Another twist in tale of Rosemont PAL center

CRIME SCENES

Cabinet secretary backs neighborhood group, but city's OK isn't certain

November 27, 2009|By Peter Hermann | peter.hermann@baltsun.com

It's been four months since city cops stopped running Police Athletic League Centers and locked the doors to the building that once served the children of Rosemont.

Residents of this West Baltimore neighborhood have been protesting that their kids have nowhere to play and hundreds signed petitions to reopen the building and its basketball courts. This month, an ally appeared out of nowhere - Gary D. Maynard, who runs the state's prisons, wants to partner with the people of Rosemont to keep the center open.

But even with help from a member of the governor's Cabinet, one of the leaders of the Rosemont movement, Richard A. Mosley Sr., complained that the city is stymieing their efforts.

Gone, he said, is an April deadline he had been given by the Department of Recreation and Parks to find a nonprofit willing to assume costs of renovating the building and staffing a privately run recreation center. Instead, the Housing Authority of Baltimore City now has the right of first refusal and has up to 45 days to decide whether to purchase the building.

According to an e-mail sent to Mosley by Carolyn Blakeney, the assistant deputy mayor for neighborhood and economic development, the housing authority wants to turn the building into a management office, resident council office, maintenance shop and community center.

In addition, the Maryland Department of Labor, Licensing and Regulation would like to use at least part of the building for a one-stop career center, according to officials speaking at last week's monthly meeting of the Criminal Justice Coordinating Council.

Michelle Speaks-March, spokeswoman for the city's recreation department, confirmed that housing has first dibs on the building, but she said a community center would give Rosemont what it wants. "The city is committed to having it available to the community," she said.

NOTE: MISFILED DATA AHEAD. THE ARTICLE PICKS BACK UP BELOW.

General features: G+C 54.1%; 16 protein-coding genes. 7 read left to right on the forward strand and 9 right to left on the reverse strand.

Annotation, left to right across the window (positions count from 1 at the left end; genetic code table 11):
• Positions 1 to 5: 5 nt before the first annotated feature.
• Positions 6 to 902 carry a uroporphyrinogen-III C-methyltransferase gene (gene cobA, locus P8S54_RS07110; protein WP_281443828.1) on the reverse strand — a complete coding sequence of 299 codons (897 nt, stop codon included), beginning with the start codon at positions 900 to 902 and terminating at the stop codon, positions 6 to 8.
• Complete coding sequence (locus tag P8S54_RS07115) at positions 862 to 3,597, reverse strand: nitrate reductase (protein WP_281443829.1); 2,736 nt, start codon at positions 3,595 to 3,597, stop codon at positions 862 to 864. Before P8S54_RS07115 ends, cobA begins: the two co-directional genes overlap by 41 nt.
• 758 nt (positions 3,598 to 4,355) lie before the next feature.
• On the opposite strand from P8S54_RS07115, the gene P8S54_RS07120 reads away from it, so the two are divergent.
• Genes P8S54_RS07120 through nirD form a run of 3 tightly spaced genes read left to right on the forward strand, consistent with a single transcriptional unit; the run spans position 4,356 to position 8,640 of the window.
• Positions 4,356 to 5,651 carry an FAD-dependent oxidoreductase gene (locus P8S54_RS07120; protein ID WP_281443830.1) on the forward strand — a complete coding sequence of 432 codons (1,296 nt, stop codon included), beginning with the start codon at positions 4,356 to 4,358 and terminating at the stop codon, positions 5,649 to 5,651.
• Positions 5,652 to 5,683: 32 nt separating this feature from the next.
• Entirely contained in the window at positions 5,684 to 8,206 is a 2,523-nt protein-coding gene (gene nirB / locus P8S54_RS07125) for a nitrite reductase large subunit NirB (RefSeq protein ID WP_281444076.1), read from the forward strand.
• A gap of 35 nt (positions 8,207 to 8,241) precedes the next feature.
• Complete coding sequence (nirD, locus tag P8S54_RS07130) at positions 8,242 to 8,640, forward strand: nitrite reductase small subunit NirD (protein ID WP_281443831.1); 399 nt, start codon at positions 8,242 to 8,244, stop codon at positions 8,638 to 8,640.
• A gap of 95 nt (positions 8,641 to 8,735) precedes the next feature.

But Mosley, the father of Sean Mosley, the sophomore University of Maryland basketball player who grew up in Rosemont and shot his first baskets with Baltimore cops at the Police Athletic League Center, described the new proposal from housing as a curveball that spells doom for the neighborhood children.

"The city is chomping at the bit to get in and clean the place out," the elder Mosley said in a telephone interview from Maui, Hawaii, where his son was playing this week in a tournament. "If housing takes it, I know I'm not optimistic."

He said to him "community center" means senior activities, painting and adult literacy classes. "That's not a recreation center for children," he said. "We need something for the kids, plain and simple."

Mosley is still working to find a nonprofit to help but he's got the old chicken-and-egg problem. He can't submit a proposal to a nonprofit until he knows he can get the building and the city won't give away the building until it has someone committed to running and paying for the center. He also differs with the city on an estimate to renovate the building - the city says it needs $350,000 in work, which Mosley would have to pay if he takes over. Mosley said that figure is way too high.

That's when Maynard, the secretary of the Department of Public Safety and Correctional Services, stepped in and offered to help. At a meeting last month of the criminal justice group, he proposed sending inmates on work release to do landscaping and other work on the building.

Maynard noted that efforts to keep kids off the street also keep those kids out of prison. "We want to look at the possibility of making it functional and available for kids in the community," he told the assembled crowd of criminal justice leaders. He said his agency "would act the go-fer in trying to pull this together."

At last week's meeting before the same group, Maynard said, "We're waiting to hear from the city where it's going to go."

Maynard declined an invitation to talk about the issue this week but his spokesman said they are still awaiting word from the city.

City officials said they're waiting on word from housing.

Housing is still crunching numbers.

"My feeling is that they're trying to find a way not to give it to us," Mosley said.

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